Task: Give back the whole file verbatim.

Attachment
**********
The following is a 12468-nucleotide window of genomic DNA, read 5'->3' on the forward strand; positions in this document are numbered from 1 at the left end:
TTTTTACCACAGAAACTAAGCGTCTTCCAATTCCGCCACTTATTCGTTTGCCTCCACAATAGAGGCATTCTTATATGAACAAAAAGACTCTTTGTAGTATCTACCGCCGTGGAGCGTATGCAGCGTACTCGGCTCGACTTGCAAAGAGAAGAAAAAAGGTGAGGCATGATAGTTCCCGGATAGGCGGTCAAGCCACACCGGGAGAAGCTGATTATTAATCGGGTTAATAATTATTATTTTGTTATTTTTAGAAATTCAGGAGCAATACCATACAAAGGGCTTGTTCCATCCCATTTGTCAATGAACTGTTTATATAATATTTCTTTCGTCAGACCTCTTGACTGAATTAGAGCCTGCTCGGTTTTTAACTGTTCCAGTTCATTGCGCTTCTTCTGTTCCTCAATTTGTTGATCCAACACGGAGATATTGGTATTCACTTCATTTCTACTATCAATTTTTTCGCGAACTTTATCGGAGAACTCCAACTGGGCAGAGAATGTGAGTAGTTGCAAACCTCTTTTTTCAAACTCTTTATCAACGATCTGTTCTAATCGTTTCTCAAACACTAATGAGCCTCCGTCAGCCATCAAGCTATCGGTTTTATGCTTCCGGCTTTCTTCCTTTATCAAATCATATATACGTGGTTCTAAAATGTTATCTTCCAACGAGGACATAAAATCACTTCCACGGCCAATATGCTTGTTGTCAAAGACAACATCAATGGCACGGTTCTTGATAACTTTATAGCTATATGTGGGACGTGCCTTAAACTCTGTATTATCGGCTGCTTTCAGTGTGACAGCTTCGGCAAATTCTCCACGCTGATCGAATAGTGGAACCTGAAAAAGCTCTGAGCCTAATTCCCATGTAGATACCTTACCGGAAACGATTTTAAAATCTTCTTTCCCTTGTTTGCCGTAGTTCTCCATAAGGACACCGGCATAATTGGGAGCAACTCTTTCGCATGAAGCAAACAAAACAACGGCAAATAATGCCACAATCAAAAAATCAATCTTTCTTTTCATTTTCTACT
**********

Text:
The following is a 12468-nucleotide window of genomic DNA, read 5'->3' on the forward strand; positions in this document are numbered from 1 at the left end:
TTTTTACCACAGAAACTAAGCGTCTTCCAATTCCGCCACTTATTCGTTTGCCTCCACAATAGAGGCATTCTTATATGAACAAAAAGACTCTTTGTAGTATCTACCGCCGTGGAGCGTATGCAGCGTACTCGGCTCGACTTGCAAAGAGAAGAAAAAAGGTGAGGCATGATAGTTCCCGGATAGGCGGTCAAGCCACACCGGGAGAAGCTGATTATTAATCGGGTTAATAATTATTATTTTGTTATTTTTAGAAATTCAGGAGCAATACCATACAAAGGGCTTGTTCCATCCCATTTGTCAATGAACTGTTTATATAATATTTCTTTCGTCAGACCTCTTGACTGAATTAGAGCCTGCTCGGTTTTTAACTGTTCCAGTTCATTGCGCTTCTTCTGTTCCTCAATTTGTTGATCCAACACGGAGATATTGGTATTCACTTCATTTCTACTATCAATTTTTTCGCGAACTTTATCGGAGAACTCCAACTGGGCAGAGAATGTGAGTAGTTGCAAACCTCTTTTTTCAAACTCTTTATCAACGATCTGTTCTAATCGTTTCTCAAACACTAATGAGCCTCCGTCAGCCATCAAGCTATCGGTTTTATGCTTCCGGCTTTCTTCCTTTATCAAATCATATATACGTGGTTCTAAAATGTTATCTTCCAACGAGGACATAAAATCACTTCCACGGCCAATATGCTTGTTGTCAAAGACAACATCAATGGCACGGTTCTTGATAACTTTATAGCTATATGTGGGACGTGCCTTAAACTCTGTATTATCGGCTGCTTTCAGTGTGACAGCTTCGGCAAATTCTCCACGCTGATCGAATAGTGGAACCTGAAAAAGCTCTGAGCCTAATTCCCATGTAGATACCTTACCGGAAACGATTTTAAAATCTTCTTTCCCTTGTTTGCCGTAGTTCTCCATAAGGACACCGGCATAATTGGGAGCAACTCTTTCGCATGAAGCAAACAAAACAACGGCAAATAATGCCACAATCAAAAAATCAATCTTTCTTTTCATTTTCTACT